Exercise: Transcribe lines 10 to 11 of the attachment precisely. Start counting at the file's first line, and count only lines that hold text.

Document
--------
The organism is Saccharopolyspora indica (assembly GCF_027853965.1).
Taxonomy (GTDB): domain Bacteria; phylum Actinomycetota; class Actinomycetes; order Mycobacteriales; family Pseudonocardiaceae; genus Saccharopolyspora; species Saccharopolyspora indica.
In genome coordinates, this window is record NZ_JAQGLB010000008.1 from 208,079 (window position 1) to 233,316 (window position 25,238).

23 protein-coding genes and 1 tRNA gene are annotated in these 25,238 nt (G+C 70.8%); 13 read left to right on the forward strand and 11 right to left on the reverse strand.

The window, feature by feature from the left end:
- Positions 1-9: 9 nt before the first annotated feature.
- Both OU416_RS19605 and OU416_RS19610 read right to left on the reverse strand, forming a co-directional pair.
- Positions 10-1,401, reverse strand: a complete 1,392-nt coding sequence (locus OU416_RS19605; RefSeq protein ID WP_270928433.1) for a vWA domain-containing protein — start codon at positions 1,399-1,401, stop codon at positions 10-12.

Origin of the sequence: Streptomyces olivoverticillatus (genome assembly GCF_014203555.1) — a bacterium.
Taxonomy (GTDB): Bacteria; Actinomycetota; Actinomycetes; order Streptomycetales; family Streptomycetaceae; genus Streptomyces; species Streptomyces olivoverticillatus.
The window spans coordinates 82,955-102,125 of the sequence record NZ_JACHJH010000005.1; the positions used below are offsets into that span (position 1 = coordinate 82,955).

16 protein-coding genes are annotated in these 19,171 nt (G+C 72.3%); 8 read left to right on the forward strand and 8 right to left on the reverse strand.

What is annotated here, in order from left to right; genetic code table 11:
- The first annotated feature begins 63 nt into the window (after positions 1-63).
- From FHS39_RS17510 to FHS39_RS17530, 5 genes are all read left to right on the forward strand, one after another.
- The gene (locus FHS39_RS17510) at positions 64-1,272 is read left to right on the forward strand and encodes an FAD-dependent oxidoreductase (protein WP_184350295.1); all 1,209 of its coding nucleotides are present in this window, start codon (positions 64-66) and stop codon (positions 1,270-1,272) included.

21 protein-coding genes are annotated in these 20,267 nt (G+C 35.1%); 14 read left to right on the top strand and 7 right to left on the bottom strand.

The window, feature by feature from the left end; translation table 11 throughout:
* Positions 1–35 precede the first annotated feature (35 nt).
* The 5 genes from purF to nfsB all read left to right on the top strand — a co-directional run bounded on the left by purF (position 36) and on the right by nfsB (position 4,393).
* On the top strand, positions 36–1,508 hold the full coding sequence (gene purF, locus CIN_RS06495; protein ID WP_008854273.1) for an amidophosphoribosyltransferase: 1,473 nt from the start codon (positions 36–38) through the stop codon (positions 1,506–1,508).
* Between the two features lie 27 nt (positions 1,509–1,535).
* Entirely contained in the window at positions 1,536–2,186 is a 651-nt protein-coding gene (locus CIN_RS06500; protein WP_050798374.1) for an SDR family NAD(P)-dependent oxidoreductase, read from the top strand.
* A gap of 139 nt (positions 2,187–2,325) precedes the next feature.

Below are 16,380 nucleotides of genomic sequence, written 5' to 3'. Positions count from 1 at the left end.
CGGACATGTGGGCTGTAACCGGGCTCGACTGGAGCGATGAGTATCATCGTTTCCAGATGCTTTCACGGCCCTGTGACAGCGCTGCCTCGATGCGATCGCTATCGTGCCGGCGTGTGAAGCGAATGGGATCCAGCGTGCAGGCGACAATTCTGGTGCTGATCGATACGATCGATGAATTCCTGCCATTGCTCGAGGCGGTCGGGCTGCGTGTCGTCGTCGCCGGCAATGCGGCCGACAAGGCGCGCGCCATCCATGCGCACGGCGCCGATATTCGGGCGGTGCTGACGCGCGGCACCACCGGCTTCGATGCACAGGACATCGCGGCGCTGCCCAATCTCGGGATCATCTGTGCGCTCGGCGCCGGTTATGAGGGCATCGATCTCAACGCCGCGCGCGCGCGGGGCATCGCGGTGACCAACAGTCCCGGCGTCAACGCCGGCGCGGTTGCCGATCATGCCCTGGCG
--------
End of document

Taxonomy (GTDB): Bacteria; Actinomycetota; Actinomycetes; order Streptomycetales; family Streptomycetaceae; genus Streptomyces; species Streptomyces olivoverticillatus.
The window spans coordinates 82,955-102,125 of the sequence record NZ_JACHJH010000005.1; the positions used below are offsets into that span (position 1 = coordinate 82,955).